“A gentleman, ma’am, who says he has come a long way to see master, and would you speak to him for a moment?”
Mrs. Wynter took up the card, and her daughter read it over her shoulder.
“Leigh Beresford?” she said. “I do not know the name at all. You said Mr. Wynter was from home?”
“Yes, ma’am. The gentleman seemed very much put out, and then said could he see you?”
“I suppose he must;” and Mrs. Wynter began, rather reluctantly, to put aside her embroidery, and draw up her lace shawl around her shoulders.
“But what a pretty name! Mamma, who can he be?”
“And, mamma, if he is nice bring him in and let us all see him.”
“No, don’t; we don’t want any strangers. What do people come after dinner for?”
Mrs. Wynter paid no attention to her daughters, but having made up her mind to it, walked composedly out of the room, and into the one where Maurice waited. She came in, a fair motherly woman, in satin and lace, with a certain soft comfortableness about her aspect which seemed an odd contrast to his impatience. He took pains to speak without hurry or excitement, but did not, perhaps, altogether succeed.
“I must beg you to pardon me this intrusion,” he said. “I hoped to have found Mr. Wynter at home, and I wished to ask him a question which I have no doubt you can answer equally well if you will be so good.”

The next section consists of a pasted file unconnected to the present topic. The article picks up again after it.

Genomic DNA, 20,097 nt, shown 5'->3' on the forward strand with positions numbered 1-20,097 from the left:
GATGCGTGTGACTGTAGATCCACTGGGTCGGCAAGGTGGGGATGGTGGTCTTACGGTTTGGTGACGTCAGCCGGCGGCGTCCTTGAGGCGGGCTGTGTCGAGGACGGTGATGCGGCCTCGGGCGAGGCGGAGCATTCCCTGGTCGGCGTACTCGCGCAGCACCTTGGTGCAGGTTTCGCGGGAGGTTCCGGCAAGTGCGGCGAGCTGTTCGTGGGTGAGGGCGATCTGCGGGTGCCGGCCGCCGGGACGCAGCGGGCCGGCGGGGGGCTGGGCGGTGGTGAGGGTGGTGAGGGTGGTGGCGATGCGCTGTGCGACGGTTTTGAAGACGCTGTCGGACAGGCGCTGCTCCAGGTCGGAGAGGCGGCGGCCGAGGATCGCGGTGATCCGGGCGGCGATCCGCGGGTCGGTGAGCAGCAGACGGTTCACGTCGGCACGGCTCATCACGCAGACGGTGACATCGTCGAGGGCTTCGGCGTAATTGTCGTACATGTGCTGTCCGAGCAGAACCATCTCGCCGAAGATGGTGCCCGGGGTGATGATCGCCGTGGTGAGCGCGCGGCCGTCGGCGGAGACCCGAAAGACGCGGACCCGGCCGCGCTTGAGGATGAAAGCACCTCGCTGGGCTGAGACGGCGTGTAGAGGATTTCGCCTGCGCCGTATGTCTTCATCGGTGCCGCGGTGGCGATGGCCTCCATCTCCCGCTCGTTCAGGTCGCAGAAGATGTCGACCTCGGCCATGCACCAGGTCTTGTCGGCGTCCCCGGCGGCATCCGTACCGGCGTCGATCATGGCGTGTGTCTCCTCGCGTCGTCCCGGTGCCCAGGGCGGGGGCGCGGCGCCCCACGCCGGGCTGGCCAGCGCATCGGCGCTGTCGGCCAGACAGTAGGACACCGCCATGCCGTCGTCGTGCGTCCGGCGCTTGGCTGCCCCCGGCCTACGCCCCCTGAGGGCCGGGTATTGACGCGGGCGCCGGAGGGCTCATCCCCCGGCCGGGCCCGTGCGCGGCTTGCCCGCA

“If it relates to business,” Mrs. Wynter began, but Maurice interrupted,
“It is only about an address. I have just arrived in England from Canada; I am an old friend and neighbour of Mrs. Costello, and have something of importance to communicate to her, will you tell me where she is?”
Poor Maurice! he had been getting his little speech ready beforehand, and had made up his mind to speak quite coolly, but somehow the last few words seemed very much in earnest, and struck Mrs. Wynter as being so. She looked more closely at her guest.
“Mrs. Costello is in France. Did I understand that you had known her in Canada?”
“I have known her all my life. I spent the last summer and autumn in England, and did not return to Canada until after she had left, but she knew that I should have occasion to see her, or write to her as soon as I could reach home again, and I am anxious to do so now.”
“You are aware that Mrs. Costello wishes to live very quietly? Her health is much broken.”
“I know all. Mrs. Costello has herself told me. Pray trust me—you may, indeed.”
“You will excuse my hesitation if you do know all; but, certainly, I have no authority to refuse their address.”
She got up and opened a desk which stood on a table in the room. She had considered the matter while they were talking, and come to the conclusion that the address ought to be given, while at the same time she wished to know more of the person to whom she gave it.